Wednesday, July 17, 2013
Specialist in Agricultural Policy
The sugar program provides a minimum price guarantee to sugar crop processors and is structured to operate at no cost to the federal government—an objective that has been achieved over the last decade primarily using two tools: marketing allotments that limit the amount that sugar processors can sell, and import quotas that restrict the quantity of foreign sugar allowed to enter the U.S. market.
Producers of sugar beets and sugarcane, and the processors of these crops into sugar, favor retaining the current program without change. They highlight the jobs and economic activity created by the domestic sugar sector.
Food manufacturing firms that use sugar in their products seek flexibilities in how the U.S. Department of Agriculture (USDA) administers the sugar program, with an eye toward paying lower prices as a result. In advocating changes, they point to the higher wholesale refined sugar prices paid since the 2008 farm bill provisions took effect (twice the level compared to the previous 2002 farm bill period), and to the jobs that their firms create.
In the 113th Congress, changes to the sugar program were not considered when the House and Senate Agriculture Committees marked up a new farm bill. Both committees approved farm bills that would continue the sugar program as now in effect through FY2019 (Section 1301 of H.R. 1947 and S. 954). Both bills also would continue the sugar-for-ethanol program—a backstop intended to be exercised if the other program tools do not succeed in keeping market prices above minimum guaranteed price levels.
Opponents of the sugar program introduced identical bills (S. 345 and H.R. 693, Sugar Reform Act) to serve as floor amendments to the farm bill. These measures would lower price support levels to those in effect in FY2008, make a number of changes to require USDA to administer sugar marketing allotments and sugar import quotas in ways that would result in sugar being available “at reasonable prices,” and repeal the sugar-for-ethanol program.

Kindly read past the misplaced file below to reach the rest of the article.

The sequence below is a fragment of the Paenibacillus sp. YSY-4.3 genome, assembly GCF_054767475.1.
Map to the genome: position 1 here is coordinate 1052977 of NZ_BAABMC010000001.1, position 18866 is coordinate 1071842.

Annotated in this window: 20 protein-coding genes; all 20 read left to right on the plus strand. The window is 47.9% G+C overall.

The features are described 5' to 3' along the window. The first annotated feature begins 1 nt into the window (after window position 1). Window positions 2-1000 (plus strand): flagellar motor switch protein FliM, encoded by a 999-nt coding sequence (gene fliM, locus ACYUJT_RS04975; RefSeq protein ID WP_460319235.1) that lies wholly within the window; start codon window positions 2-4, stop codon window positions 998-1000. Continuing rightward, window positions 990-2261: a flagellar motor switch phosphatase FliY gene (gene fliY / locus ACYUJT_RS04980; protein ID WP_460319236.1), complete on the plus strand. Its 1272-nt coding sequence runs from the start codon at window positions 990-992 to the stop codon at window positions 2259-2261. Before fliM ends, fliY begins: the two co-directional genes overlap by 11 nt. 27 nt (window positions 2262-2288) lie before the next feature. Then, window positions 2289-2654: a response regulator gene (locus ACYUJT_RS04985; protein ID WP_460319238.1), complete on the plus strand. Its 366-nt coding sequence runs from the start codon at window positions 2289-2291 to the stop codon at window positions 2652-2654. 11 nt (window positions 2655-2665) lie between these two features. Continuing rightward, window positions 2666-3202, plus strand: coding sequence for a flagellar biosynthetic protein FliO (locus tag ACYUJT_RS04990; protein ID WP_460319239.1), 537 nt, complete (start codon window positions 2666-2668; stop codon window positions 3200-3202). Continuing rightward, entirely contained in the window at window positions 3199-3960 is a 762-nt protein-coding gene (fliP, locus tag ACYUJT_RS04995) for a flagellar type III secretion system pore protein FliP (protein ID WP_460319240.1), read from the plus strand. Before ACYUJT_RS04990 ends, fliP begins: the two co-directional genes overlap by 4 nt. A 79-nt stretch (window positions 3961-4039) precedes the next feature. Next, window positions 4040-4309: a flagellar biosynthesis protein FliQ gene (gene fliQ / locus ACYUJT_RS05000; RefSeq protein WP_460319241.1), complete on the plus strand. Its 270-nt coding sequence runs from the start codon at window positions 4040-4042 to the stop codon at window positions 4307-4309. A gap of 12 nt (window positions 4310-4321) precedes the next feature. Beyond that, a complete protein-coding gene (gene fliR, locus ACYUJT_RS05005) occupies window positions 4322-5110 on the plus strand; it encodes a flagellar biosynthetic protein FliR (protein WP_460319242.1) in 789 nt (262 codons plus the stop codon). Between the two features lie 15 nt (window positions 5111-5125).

On June 10, 2013, the Senate approved its farm bill (S. 954). Earlier, during floor debate, sugar program opponents offered S.Amdt. 925 to revise the Agriculture Committee’s reported sugar program provisions. Identical to S. 345, this amendment was defeated on a 45-54 vote. House opponents of the sugar program offered a similar proposal (H.Amdt. 227) during floor debate on H.R. 1947. On June 20, this amendment was defeated on a 206-221 vote. Subsequently, the House defeated H.R. 1947, and placed into doubt what comes next for the House farm bill.
The Congressional Budget Office (CBO) projects in its latest baseline that continuing current sugar policy would result in $188 million in outlays in FY2014-FY2023, all of it associated with the sugar-to-ethanol program. CBO scored the Sugar Reform Act amendment as reducing these outlays by $82 million over this 10-year period.
Sugar program supporters and opponents continued to present arguments for their respective positions, and to challenge each other’s positions, in preparation for floor debate. For each side, the key issue is what the level of domestic sugar prices should be. Sugar growers and processors seek the highest level possible, with the availability of backstops to ensure they receive the benefits of the current price guarantee. Users of sugar in manufactured food products seek as low a price as possible within the basic structure of the current program.
Date of Report: July 1, 2013
Number of Pages: 13
Order Number: R42551
R42551.pdf to use the SECURE SHOPPING CART
For email and phone orders, provide a Visa, MasterCard, American Express, or Discover card number, expiration date, and name on the card. Indicate whether you want e-mail or postal delivery. Phone orders are preferred and receive priority processing.